The cupola platform or charging floor of the foundry is of 2«-inch planks laid on 3 × 12 inch joists, placed 12 inches from center to center, and supported in their centers by a 10 × 12 inch beam, whose ends rest in the brick walls, and its center upon an 8 × 8 inch post. The floor, at least in the vicinity of the cupola, should be protected by sheet iron smoothly nailed down.

If preferred, the floor may be constructed entirely of iron. In this case, plate girders or I-beams should carry cross supports and the floor be composed of cast iron plates reaching from one support to the other, and having supporting ribs cast on their under sides.

This form would, of course, make a much better method of construction, and in such a situation, much safer from the danger of fire, although more expensive.

The floors of the washrooms in the power house are of 1« × 6 inch matched planks, planed on both sides, and laid on 2 × 12 inch joists placed 16 inches from center to center. Iron or steel floors may be here used to advantage on account of the disagreeable odors produced by saturated wood floors.

Floors in the office building, including the drawing room and pattern shop, are laid with a lining of ordinary pine ⅞-inch thick, and covered by 1⅛-inch hard pine, planed and matched, and not over 3« inches wide, with the grain of the wood as shown in Fig. 47.

The floors are laid on 3 × 12 inch joists placed 16 inches from center to center and supported by 10 × 12 inch beams set 12 feet from center to center.

For the second floor these beams are supported on iron columns in the office and on 8 x 8 inch posts in the tool room, set 16 feet apart, making four posts or columns in the building 50 feet square, outside measurement.

The timbers of the ground floor are supported on brick piers rising from the ground, which is excavated to a depth of at least three feet below the floor. One of these piers is under each post or column.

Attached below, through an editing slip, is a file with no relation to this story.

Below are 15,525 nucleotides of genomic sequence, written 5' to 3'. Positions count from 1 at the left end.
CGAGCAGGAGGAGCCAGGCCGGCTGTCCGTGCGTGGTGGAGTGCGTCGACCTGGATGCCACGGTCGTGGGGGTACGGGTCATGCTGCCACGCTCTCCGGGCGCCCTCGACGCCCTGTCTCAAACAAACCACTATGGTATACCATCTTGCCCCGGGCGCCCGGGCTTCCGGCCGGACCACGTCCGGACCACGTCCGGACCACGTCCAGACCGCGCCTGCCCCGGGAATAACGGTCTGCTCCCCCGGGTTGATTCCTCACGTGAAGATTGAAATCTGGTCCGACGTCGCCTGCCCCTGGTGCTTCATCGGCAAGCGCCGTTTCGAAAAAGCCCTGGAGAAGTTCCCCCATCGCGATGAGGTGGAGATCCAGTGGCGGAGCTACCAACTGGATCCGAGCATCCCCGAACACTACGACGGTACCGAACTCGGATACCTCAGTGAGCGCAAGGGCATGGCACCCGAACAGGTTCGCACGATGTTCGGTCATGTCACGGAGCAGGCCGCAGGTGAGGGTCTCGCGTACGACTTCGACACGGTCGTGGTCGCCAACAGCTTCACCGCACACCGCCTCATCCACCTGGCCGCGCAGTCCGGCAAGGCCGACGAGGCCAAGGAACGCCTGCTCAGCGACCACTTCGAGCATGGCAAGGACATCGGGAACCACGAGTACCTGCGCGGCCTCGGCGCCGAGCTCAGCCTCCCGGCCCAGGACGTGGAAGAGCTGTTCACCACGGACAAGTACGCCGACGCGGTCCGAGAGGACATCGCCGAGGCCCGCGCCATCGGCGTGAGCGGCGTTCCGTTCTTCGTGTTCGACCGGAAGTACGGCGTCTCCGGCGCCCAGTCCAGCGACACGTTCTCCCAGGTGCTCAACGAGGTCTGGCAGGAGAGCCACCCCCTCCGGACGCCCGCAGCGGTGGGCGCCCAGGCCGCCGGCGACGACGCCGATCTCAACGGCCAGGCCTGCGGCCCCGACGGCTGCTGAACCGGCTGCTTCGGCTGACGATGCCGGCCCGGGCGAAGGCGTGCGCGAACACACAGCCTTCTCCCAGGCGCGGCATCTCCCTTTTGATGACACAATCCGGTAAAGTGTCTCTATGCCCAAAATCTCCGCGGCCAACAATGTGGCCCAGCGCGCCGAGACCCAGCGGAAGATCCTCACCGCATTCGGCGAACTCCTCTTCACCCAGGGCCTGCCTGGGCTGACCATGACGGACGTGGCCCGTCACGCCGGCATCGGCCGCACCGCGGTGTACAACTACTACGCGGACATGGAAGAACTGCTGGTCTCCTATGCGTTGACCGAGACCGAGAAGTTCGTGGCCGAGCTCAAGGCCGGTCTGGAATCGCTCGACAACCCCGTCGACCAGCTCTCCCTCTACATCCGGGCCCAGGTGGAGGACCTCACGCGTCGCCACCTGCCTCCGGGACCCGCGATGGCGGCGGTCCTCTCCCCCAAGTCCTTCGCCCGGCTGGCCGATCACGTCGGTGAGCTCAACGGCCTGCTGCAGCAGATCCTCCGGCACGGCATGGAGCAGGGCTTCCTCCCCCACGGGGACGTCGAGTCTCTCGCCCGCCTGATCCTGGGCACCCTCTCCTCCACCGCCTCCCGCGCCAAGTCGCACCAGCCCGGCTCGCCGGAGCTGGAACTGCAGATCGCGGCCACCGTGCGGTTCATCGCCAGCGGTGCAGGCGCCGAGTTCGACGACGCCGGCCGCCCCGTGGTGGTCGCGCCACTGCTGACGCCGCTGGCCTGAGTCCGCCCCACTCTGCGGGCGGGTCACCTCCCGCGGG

In place of wooden beams and joists, iron or steel girders or I-beams may be introduced, making a construction more nearly fire-proof, particularly for the second floor, but adding materially to the expense.

The floor of the pattern storage loft is of 1«-inch matched planks laid on 3 × 12 inch joists placed 16 inches from center to center and supported by I-beams 15 inches deep, one end resting in the front wall and the other on an 18-inch box girder carrying the rear wall and resting on iron columns, as shown in the plan.

As to the kind of lumber used in the floors of manufacturing buildings, spruce is by far the most common, and if properly selected is best for all ordinary purposes. Hard pine makes an excellent floor and is preferable where extra expense is not an obstacle.

Occasionally, when cost is a secondary consideration, and a perfectly smooth surface is necessary, floors of hard maple are laid and carefully surfaced off by hand-planing. This makes probably the most durable of any of the wood floors.

The author saw a floor about 125 × 250 feet, prepared with a concrete bed and then laid on the wet flowing coat with hard maple blocks 2×4×12 inches, laid on edge, and in the "herring-bone pattern" shown for bricks in Fig. 43. After the concrete had thoroughly set the surface was hand-planed and oiled.

Of whatever kind of wood floors are made the material should be well seasoned, and if shrinkage cracks are to be avoided, the narrower the planks are the better, although 3 inches may be the minimum width.

If they are 3 inches thick or more, then 6 inches should be the minimum width.